The truth is that God created us in His absolute wisdom and grace to not only accomplish a purpose but to be ultimately satisfied as we are accomplishing it. This reality makes life fully satisfying. Satisfying, but not easy. Living for God’s glory above all else is truly the most difficult thing we will ever be called to do, yet it is the most rewarding task to faithfully fulfill (Psa 16:11).
Sometimes in ministry and in life, the discomfort of not meeting the expectations of those around us in our quest for God’s glory is overwhelming and burdensome. As a new, young pastor’s wife, I have to regularly choose between glorifying Him and seeking my own glory in the choices I make.
I also faced this battle growing up as a pastor’s kid, especially on an occasion in my early 20s when I was faced with a difficult decision. After getting out of a destructive relationship, God grabbed my attention like never before and my need for Him became insatiable. Such a radical change happened in my heart and soul during this period of time that it made me wonder if I had been converted earlier in life as I had previously thought; a question that I still do not have a definitive answer to.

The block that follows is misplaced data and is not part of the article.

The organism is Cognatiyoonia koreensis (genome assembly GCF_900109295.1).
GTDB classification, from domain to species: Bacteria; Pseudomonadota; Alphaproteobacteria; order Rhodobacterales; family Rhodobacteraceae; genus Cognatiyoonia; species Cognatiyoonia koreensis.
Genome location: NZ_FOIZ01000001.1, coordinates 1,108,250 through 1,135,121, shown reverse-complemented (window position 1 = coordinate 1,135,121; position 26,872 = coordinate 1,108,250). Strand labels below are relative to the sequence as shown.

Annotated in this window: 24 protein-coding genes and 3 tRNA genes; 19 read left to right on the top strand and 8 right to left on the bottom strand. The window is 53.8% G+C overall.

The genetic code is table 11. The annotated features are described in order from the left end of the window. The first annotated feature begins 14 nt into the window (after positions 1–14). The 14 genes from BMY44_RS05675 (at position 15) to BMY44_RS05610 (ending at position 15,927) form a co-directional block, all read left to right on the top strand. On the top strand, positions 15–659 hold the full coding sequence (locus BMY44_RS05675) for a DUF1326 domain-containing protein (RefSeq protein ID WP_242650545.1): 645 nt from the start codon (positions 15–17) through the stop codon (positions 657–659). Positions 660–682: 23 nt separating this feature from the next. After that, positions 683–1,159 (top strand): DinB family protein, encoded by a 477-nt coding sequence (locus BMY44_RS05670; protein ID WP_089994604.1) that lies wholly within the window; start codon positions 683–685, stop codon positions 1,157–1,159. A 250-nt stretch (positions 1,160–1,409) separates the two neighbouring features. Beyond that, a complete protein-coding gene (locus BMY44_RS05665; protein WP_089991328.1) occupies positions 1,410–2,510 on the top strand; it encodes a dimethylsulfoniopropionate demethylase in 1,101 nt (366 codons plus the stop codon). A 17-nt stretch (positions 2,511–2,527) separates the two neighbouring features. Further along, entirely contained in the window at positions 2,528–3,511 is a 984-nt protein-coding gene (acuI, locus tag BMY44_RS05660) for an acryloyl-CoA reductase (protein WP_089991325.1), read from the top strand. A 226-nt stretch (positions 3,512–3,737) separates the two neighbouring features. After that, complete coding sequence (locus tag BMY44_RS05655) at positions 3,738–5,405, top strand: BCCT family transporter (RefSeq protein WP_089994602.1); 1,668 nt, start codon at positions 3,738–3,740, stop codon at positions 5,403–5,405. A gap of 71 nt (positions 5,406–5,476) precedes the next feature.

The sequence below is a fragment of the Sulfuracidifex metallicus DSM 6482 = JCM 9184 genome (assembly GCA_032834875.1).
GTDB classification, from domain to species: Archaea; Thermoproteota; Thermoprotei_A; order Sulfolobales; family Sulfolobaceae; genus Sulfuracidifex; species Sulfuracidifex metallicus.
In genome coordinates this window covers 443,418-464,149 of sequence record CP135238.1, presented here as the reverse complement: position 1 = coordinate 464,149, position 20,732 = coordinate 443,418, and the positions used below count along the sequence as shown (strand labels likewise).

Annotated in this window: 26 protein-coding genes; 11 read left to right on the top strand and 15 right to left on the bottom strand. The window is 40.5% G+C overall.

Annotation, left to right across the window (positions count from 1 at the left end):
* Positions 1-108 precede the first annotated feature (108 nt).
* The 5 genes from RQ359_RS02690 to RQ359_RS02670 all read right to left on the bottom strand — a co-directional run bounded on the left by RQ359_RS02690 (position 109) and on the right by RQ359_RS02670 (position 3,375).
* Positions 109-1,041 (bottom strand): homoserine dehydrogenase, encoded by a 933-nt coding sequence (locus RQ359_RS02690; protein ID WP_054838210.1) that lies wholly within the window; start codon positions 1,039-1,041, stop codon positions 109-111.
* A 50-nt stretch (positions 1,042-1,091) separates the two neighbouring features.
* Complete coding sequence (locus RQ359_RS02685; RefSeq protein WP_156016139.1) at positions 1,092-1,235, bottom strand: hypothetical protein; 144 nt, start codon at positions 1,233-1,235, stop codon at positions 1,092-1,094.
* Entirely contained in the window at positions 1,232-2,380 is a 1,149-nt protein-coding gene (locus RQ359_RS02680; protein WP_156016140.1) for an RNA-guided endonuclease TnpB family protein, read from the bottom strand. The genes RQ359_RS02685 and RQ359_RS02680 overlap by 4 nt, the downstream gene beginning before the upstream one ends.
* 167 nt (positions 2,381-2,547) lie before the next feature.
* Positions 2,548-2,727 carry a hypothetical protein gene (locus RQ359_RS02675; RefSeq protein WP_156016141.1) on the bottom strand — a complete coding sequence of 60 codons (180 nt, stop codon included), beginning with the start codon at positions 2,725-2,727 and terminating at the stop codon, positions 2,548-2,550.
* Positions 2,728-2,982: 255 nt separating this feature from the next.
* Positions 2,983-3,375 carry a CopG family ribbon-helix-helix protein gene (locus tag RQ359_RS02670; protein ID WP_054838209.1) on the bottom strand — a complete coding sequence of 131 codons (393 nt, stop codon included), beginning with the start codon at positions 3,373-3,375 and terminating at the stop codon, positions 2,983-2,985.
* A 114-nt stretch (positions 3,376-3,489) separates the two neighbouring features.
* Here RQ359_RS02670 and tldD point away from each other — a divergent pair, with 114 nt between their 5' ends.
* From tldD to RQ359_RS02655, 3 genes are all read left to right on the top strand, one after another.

I decided to get baptized again, knowing that if I had only just become a believer, getting baptized post-conversion was walking in faithful obedience to God (Matt 28:18-20, Acts 2:38a, 1 John 2:4-5). So, in front of a 1,500-strong congregation who had watched me grow up, teach their children, speak into their lives, and be their pastor’s daughter, I got baptized once again—thus admitting to everyone that I may have only just recently been saved. From a human standpoint, this was absolutely humiliating. But I was able to boldly and joyfully do so knowing that my goal was not to win their approval; it was to be faithful to my God in Heaven.
I want to share two of the most powerful ways I believe this concept of glorifying God can and should shape our everyday lives.
We can have peace amid an ever-changing world